PhD Food Logistics and Quality Management, Wageningen University and Research, the Netherlands, 2010
MSc Food Quality Management, Wageningen University and Research, the Netherlands, 2010
BSc Honours Biological Sciences, University of Zimbabwe (2003)
Cell: Cell: +263 772 807 739
The Innovation Hub is a prototyping and micro-factory facility with space for research, exploration, and creation of new ideas, objects, and products. The Hub hosts innovative start-ups by providing office space, laboratories, conference rooms and access to other resources to improve the likelihood of their success. The CITT/Innovation Hub is supported by the university’s faculties (students and lecturers), industry partners and government departments.
The functions of the CITT/ Innovation Hub are anchored around the following five key pillars:
1. Research that solve practical problems.
2. Innovations that sustain and provide solutions to industry and community
3. Transfer of all technologies and innovations developed for the public good and benefit.
4. Commercialisation of the innovations &technologies to generate income for the university and country.
5. All innovations are to be protected: Intellectual Property Protection.
To champion sustainable agriculture related innovations and technologies along the food supply chain – from farm to fork.
To be the best Centre for Innovation and Technology Transfer in Sub Saharan Africa with special focus on the development and application of sustainable agriculture related innovations and technologies for the global food industry and related markets.
Collaborate: We create, foster, and develop relationships with industry and communities.
Ideate: We ideate and promote innovative solutions that have an impact on society.
Incubate: We foster and accelerate the growth of agriculture related start-up companies to become sustainable businesses contributing to food and security in Zimbabwe.
We analyze data on recurring insights and patterns to inform the definition of the problem(s).
Prototype and Test: We enable prototypes of design solutions to be user-tested in collaboration with industrial partners.
Pillar 1: Research and Innovation
The CITT promotes problem driven and sustainable research and innovations targeted at promoting food and nutrition security. These researches and innovations cut across the food supply chain; from farm to fork.
Pillar 2: Technology Transfer
The technology transfer process is guided by the technology transfer policy. Some of the developed innovations and technologies are transferred through a license agreement in which the university retains ownership of the intellectual property, while the industrial partner obtains conditional rights to use and develop a technology.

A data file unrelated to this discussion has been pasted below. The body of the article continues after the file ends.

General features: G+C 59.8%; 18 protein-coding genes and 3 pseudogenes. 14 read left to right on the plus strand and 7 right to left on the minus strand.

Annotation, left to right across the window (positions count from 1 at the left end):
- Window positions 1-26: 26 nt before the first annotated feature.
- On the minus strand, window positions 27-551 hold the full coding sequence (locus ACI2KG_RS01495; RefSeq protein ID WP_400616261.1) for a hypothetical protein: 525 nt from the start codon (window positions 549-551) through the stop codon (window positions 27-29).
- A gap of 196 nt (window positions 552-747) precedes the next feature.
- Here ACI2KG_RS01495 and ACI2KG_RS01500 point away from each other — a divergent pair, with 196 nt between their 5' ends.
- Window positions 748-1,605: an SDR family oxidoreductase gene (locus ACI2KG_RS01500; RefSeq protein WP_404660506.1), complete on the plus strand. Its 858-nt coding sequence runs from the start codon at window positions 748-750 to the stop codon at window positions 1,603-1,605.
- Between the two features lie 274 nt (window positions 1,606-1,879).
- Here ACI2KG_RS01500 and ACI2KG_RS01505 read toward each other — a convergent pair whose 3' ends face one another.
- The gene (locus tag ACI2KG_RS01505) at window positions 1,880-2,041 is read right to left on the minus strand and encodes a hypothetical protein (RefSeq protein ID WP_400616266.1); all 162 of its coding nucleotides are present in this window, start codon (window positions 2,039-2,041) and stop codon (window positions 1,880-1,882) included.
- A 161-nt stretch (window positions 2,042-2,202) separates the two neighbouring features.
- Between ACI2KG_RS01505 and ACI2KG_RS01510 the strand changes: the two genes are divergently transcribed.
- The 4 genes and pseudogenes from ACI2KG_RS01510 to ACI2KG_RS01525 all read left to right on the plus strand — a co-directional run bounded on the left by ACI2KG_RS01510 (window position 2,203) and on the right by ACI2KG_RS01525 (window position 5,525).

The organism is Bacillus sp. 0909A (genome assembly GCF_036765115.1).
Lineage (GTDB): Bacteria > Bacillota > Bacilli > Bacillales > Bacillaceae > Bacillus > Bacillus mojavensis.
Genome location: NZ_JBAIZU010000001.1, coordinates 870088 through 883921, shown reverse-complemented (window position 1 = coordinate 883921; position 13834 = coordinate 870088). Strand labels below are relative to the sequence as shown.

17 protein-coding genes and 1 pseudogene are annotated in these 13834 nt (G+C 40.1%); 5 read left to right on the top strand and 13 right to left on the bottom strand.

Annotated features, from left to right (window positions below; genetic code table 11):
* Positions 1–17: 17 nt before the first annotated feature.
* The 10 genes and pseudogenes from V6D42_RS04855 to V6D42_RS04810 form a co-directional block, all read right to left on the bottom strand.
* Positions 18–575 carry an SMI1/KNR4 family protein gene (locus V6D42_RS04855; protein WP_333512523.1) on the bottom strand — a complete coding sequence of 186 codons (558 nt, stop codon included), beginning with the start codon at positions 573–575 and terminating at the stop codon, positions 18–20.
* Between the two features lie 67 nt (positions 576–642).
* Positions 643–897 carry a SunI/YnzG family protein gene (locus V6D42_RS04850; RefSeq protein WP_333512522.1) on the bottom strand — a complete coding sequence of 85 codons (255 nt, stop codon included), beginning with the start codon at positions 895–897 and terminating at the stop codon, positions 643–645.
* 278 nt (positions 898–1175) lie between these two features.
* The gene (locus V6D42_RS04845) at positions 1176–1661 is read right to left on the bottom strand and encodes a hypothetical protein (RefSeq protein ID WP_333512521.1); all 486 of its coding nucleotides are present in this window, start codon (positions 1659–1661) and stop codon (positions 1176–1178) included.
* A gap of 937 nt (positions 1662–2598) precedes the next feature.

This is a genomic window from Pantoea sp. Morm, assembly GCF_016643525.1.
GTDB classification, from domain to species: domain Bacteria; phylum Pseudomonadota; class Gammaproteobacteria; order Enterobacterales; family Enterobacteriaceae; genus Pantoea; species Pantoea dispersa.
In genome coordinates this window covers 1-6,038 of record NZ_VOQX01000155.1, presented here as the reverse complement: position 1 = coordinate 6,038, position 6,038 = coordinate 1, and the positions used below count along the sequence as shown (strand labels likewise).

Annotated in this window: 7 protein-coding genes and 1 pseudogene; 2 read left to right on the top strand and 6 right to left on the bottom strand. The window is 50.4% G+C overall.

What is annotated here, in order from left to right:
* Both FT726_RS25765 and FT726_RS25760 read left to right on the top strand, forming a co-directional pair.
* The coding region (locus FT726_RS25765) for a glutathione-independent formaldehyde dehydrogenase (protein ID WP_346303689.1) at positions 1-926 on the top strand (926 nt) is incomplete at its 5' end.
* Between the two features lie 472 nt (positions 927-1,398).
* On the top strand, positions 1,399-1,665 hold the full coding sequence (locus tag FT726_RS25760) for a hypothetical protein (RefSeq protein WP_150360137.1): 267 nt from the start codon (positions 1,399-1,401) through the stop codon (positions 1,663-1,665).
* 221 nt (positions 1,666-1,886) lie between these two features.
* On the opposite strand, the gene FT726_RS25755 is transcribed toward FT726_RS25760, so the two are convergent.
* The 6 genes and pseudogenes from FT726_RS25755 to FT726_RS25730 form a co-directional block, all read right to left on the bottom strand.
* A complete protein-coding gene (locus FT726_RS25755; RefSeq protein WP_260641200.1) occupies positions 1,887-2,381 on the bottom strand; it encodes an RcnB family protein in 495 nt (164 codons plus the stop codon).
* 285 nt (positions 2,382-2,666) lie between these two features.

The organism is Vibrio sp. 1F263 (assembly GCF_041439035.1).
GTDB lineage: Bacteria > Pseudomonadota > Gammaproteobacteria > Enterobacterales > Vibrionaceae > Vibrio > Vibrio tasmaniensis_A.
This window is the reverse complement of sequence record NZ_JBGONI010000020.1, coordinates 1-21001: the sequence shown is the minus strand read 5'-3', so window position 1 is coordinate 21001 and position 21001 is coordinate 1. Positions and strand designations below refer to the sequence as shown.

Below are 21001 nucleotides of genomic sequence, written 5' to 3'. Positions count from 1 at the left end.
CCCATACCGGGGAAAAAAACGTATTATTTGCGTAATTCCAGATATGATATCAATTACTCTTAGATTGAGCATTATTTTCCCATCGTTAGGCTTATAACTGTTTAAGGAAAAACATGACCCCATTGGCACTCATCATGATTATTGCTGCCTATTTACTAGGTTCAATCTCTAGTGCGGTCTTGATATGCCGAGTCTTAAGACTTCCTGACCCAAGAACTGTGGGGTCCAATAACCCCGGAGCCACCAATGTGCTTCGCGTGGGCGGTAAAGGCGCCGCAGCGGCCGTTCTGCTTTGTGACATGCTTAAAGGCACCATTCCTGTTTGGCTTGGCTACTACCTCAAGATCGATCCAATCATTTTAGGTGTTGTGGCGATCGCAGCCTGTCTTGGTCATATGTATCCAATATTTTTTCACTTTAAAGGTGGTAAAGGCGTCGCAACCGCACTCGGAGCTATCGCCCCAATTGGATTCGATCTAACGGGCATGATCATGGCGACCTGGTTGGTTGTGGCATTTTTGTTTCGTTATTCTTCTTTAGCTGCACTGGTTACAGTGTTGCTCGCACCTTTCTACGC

Technology Transfer can be done through:
• Academic collaborations
• Partnership with industry
• Partnership with communities
Pillar 3: Commercialisation
Some of the innovations and technologies developed through the CITT will be commercialised. Commercialisation is one effective method of transferring technologies. A registered company will be formed and used as a vehicle to commercialise innovations and technologies that have high potential.
Pillar 4: Intellectual Property Protection
All innovations and technologies developed at the university should be protected. As such, development of a policy on intellectual property protection is key. Intellectual property rights form a method of protecting intellectual property. There are several way to protect innovations and these are shown in Fig 1.
Sustainable Production and Commercialization of African Indigenous Vegetables (AIVs)
From AIVs Seed Systems to Healthier Diets and Sustainable Markets
Traditional societies have always exploited edible wild plants such as African Indigenous Vegetables (AIVs) to provide an adequate level of nutrition. Indigenous vegetables include all plants that originate on the continent or have a long history of cultivation and domestication to African conditions and whose leaves, fruits or roots are used as vegetables (Ambrose-Oji, 2012).
Upscaling Edible Insect-Based Porridge to Improve Health and Nutritional Status of Primary School Children in Zimbabwean Low Socio-Economic Communities
Child malnutrition in many developing countries is at unacceptable levels, particularly iron and zinc deficiencies. To avoid child malnutrition due to the prolonged droughts and poor agricultural harvests some Zimbabwean rural communities traditionally mix insect powder from either soldier termites or mopane worm with especially finger millet cereal flour to make a porridge they use as an infant complementary food. Although this practice has shown observable nutritional impact in children, the impact of the insect-power enriched porridges on child nutrition has not been scientifically proven yet.